The latest in the Urban Babies Wear Black series demonstrates a wry sense of humor, crisp, sophisticated graphics and a thematic approach that leaves its presumed audience of babies in the cold. In addition to wearing bibs, it appears that foodie babies “know their way around a kitchen,” “browse farmers’ markets” and “dine al fresco.” Dion’s illustrations partake of a Helen Oxenbury–style sense of irony (the baby sharing “small plates” is seen from behind, flinging peas at a startled mother), but the complexity of their rendering puts them far beyond the visual comprehension of an actual baby. More for smug foodie parents than real babies—but we already knew that. (2-3)

Pub Date: Oct. 1, 2008

ISBN: 978-1-58246-254-7

Page Count: 20

Publisher: Tricycle

Review Posted Online: May 19, 2010

Kirkus Reviews Issue: Dec. 15, 2008


This entry in the Harper Growing Tree series has a text modeled on “There was a little turtle,” and several other hand rhymes. It’s a lap-sized alternative to board books and features three animals and a child gleefully being chased, hiding from their pursuers, and then being caught up—in the child’s case—for a parental hug. A brief line or two of text undulates across each simple painting of happy, bounding figures, all eyes and smiles; the sturdy paper stock will survive rough handling during the repeated reading most children will demand. You can almost hear the giggles. (Picture book. 2-3)

Pub Date: Feb. 28, 1998

ISBN: 0-694-01038-3

Page Count: 24

Publisher: HarperFestival

Review Posted Online: June 24, 2010

Kirkus Reviews Issue: Feb. 15, 1998

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A familiar story skillfully reimagined for today’s gadget-savvy youth.

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Hannah Hadley is a young special agent who must thwart a clear and present danger to the United States in Hoover’s “smart is cool” young adult novel.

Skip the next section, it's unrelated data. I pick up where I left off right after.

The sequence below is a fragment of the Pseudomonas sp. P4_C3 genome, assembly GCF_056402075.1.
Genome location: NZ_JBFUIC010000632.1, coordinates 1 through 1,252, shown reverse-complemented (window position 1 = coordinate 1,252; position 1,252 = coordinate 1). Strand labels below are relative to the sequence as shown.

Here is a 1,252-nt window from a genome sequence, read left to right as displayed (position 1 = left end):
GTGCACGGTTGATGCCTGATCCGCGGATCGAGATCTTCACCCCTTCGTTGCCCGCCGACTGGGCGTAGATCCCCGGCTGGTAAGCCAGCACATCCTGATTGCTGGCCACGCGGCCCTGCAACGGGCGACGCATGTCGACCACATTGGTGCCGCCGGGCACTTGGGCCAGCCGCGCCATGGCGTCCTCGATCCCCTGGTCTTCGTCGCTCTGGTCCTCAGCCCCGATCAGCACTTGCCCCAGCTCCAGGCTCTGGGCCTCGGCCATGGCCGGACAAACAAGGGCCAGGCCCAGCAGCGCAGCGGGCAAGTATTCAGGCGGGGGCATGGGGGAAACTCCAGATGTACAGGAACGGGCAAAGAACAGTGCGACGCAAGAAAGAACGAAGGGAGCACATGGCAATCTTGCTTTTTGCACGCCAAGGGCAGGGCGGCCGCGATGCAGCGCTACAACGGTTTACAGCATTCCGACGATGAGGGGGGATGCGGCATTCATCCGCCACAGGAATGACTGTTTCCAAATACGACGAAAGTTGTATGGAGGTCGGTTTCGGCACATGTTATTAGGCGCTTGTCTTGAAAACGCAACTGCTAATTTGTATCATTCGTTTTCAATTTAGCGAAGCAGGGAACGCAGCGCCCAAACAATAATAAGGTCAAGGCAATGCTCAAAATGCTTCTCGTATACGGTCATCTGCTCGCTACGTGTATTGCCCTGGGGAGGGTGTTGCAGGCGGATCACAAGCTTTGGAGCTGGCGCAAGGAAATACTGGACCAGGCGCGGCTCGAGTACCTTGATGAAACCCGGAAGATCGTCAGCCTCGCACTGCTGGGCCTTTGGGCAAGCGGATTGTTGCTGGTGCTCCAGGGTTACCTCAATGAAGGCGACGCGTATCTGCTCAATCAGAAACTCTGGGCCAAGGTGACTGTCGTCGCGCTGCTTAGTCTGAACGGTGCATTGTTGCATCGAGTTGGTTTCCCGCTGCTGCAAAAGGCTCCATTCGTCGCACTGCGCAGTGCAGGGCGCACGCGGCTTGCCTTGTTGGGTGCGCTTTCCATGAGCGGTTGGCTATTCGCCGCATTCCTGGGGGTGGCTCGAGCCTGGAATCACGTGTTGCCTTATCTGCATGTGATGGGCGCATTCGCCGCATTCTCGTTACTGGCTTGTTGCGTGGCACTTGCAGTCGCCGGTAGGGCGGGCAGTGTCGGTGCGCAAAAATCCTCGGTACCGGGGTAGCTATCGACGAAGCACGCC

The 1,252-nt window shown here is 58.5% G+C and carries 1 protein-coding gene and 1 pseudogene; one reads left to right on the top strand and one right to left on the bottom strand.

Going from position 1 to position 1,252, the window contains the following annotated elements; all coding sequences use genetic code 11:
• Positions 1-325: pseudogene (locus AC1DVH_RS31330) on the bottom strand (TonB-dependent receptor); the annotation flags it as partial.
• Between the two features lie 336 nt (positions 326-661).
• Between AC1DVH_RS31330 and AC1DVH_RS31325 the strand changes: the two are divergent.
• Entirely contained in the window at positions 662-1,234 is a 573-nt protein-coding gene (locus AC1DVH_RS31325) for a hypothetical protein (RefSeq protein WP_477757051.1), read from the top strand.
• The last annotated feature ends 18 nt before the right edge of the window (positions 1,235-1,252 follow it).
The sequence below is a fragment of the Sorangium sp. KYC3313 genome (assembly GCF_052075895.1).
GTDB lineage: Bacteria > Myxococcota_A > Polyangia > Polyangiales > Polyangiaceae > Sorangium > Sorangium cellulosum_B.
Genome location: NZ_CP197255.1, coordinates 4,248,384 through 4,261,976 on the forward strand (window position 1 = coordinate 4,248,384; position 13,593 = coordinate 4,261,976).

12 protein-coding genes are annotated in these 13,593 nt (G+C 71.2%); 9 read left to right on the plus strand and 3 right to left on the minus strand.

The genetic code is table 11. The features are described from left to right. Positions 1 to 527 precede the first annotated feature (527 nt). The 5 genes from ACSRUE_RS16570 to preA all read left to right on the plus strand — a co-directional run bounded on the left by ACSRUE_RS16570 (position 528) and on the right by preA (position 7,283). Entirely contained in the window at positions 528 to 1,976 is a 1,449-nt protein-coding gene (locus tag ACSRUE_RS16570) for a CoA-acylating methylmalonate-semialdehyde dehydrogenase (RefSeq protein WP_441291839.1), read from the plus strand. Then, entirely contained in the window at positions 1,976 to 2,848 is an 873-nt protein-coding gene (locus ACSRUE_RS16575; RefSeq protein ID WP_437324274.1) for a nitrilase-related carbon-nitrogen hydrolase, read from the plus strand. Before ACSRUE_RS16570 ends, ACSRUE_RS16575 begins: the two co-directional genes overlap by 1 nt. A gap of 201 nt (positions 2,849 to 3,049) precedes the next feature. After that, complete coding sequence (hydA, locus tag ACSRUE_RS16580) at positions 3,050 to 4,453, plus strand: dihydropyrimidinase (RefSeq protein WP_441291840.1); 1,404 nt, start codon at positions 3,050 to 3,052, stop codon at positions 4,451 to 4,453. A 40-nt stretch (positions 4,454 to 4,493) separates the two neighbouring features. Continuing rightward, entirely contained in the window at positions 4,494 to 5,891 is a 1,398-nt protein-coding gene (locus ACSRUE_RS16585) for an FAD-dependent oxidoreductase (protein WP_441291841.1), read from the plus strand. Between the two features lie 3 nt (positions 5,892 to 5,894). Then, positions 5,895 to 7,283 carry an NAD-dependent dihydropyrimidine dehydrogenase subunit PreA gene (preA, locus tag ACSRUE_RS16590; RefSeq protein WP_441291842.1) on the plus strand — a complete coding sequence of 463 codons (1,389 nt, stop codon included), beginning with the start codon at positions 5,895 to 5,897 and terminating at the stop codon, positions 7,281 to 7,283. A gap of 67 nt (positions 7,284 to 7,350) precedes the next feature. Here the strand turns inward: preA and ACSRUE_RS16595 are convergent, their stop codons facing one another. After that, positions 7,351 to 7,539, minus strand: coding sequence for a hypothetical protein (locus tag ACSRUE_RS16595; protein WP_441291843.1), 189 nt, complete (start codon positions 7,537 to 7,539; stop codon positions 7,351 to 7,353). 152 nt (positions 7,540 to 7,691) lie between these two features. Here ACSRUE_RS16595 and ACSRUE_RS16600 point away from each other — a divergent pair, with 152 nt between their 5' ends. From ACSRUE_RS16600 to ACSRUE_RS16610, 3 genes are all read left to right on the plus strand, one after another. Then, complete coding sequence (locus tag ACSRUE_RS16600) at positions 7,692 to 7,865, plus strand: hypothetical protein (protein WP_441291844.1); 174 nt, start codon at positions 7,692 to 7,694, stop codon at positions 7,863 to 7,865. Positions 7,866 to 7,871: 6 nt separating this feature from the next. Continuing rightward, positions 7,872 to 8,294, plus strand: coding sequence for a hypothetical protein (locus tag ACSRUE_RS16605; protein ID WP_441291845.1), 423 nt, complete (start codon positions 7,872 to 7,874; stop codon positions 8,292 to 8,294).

Hannah Hadley might seem like most 13-year-old girls. She enjoys painting, playing with her MP3 player and spending time with friends. But that’s where the similarities end. Hadley doubles as Agent 10-1, among the youngest spies drafted into the CIA’s Div Y department. She’s joined in her missions by her 10-pound Shih Tzu, Kiwi (with whom she communicates telepathically), and her best friend Tommie Claire, a blind girl with heightened senses. When duty calls, the group sneaks to a hidden command center located under the floor of Hadley’s art studio. Her current mission, aptly named “Operation Farmer Jones,” takes her to a secluded farmhouse in Canada. There, al-Qaida terrorists have gathered the necessary ingredients for a particularly devastating nuclear warhead that they intend to fire into America. The villains are joined by the Mad Madam of Mayhem, a physicist for hire whom the terrorists force to complete the weapon of mass destruction. With Charlie Higson’s Young James Bond series and the ongoing 39 Clues novellas, covert missions and secret plans are the plots of choice in much of today’s fiction for young readers, and references to the famed 007 stories abound in Hoover’s tale. But while the plot feels familiar, Hoover’s use of modern slang—albeit strained at times—and gadgets such as the iTouch appeal to today’s youth. Placing girls in adult situations has been a mainstay since Mildred Wirt Benson first introduced readers to Nancy Drew in The Secret of the Old Clock, but Hannah Hadley is like Nancy Drew on steroids. Both are athletic, score well in their studies and have a measure of popularity. Hadley, however, displays a genius-level intellect and near superhuman abilities in her efforts to roust the terrorists—handy skills for a young teen spy who just so happens to get the best grades in school.

A familiar story skillfully reimagined for today’s gadget-savvy youth.

Pub Date: Nov. 15, 2010

ISBN: 978-0615419688

Page Count: 239

Publisher: N/A

Review Posted Online: Jan. 3, 2011

Kirkus Reviews Issue: March 1, 2011

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